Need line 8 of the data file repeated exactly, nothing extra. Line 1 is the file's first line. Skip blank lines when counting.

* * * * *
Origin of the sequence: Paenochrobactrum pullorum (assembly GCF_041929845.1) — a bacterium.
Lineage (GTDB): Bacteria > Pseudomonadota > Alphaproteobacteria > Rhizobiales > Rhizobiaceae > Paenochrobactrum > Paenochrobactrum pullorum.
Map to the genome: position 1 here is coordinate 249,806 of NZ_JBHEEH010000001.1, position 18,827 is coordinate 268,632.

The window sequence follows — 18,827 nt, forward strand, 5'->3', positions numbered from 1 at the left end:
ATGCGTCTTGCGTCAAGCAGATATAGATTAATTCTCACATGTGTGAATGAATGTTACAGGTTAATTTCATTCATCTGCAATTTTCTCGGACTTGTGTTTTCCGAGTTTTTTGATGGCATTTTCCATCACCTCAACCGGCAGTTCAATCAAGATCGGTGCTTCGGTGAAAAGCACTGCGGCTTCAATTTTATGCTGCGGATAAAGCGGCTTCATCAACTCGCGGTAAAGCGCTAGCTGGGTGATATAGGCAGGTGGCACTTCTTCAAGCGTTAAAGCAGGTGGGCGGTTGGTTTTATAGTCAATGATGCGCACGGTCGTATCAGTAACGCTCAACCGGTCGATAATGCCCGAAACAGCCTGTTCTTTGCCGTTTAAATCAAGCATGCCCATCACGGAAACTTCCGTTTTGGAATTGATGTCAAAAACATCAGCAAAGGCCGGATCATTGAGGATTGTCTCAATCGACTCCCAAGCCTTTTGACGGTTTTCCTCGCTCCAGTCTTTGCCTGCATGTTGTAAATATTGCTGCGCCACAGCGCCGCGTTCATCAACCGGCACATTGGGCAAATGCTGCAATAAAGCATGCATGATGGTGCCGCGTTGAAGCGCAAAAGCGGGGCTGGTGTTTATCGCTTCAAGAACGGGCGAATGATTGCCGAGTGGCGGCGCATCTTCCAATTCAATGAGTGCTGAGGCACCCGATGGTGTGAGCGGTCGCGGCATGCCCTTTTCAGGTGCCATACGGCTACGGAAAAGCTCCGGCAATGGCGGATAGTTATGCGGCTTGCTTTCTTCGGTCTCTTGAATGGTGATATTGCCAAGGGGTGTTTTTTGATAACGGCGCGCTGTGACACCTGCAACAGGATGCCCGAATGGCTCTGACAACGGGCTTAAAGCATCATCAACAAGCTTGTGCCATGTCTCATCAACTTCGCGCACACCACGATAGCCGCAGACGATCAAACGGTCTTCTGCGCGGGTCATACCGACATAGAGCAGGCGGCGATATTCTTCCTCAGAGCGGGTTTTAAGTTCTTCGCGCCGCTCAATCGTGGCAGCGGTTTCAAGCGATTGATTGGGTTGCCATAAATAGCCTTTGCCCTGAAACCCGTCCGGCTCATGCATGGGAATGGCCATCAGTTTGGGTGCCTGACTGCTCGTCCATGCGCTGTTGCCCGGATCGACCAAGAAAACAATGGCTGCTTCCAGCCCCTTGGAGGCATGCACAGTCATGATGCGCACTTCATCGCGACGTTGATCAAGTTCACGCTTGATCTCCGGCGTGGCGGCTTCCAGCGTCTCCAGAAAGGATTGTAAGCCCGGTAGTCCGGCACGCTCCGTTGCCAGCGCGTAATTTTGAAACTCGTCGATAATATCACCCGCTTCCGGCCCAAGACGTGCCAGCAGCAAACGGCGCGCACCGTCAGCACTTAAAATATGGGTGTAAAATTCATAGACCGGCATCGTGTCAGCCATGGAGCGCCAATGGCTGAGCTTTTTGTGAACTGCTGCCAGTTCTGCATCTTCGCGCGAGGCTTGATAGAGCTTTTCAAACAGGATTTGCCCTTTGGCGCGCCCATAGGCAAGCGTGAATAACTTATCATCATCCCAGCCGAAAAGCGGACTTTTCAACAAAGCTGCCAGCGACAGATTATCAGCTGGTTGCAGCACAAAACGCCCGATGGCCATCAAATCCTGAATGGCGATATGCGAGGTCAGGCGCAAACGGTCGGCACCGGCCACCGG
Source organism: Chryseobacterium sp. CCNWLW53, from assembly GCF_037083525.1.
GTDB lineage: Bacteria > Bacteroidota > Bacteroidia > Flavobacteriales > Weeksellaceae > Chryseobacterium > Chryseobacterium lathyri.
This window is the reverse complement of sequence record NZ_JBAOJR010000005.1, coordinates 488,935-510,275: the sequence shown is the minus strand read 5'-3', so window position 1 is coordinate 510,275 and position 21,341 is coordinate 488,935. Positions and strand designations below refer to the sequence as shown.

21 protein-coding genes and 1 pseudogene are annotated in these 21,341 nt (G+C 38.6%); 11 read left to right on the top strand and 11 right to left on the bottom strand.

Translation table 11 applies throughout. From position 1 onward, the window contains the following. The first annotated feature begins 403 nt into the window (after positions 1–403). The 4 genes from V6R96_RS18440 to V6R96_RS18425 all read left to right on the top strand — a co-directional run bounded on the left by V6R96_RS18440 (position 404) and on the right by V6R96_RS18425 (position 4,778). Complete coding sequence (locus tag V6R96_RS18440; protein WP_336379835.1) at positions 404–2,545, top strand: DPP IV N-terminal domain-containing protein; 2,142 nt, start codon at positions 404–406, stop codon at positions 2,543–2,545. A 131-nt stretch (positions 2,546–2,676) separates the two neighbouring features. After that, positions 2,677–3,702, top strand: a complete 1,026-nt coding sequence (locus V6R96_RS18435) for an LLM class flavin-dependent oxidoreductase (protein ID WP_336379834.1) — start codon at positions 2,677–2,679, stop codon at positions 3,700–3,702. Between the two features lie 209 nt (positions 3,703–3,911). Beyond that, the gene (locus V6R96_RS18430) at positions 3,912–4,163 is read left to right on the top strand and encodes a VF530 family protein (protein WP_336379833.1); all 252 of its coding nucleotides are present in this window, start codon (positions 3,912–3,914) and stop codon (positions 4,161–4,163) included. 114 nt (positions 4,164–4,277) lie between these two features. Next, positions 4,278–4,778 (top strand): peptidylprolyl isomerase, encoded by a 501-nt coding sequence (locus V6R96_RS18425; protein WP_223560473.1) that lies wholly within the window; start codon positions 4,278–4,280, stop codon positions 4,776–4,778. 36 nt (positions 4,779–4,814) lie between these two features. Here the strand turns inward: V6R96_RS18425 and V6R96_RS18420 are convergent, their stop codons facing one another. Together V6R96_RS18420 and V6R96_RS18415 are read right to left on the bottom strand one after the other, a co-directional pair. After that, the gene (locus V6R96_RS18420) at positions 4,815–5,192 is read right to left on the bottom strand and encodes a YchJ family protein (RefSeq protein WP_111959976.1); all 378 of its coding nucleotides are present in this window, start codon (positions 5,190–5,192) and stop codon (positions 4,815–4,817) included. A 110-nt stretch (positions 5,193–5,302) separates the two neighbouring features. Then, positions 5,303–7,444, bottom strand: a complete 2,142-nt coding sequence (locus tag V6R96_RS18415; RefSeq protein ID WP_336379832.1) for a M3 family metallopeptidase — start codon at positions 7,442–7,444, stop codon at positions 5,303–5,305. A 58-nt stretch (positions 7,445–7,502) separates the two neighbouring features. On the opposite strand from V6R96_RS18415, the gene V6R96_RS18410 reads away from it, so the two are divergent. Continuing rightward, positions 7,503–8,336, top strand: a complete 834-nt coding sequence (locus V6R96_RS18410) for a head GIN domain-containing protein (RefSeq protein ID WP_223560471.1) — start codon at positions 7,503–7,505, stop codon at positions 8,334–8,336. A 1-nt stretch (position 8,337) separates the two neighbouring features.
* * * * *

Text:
This window is the reverse complement of sequence record NZ_JBAOJR010000005.1, coordinates 488,935-510,275: the sequence shown is the minus strand read 5'-3', so window position 1 is coordinate 510,275 and position 21,341 is coordinate 488,935. Positions and strand designations below refer to the sequence as shown.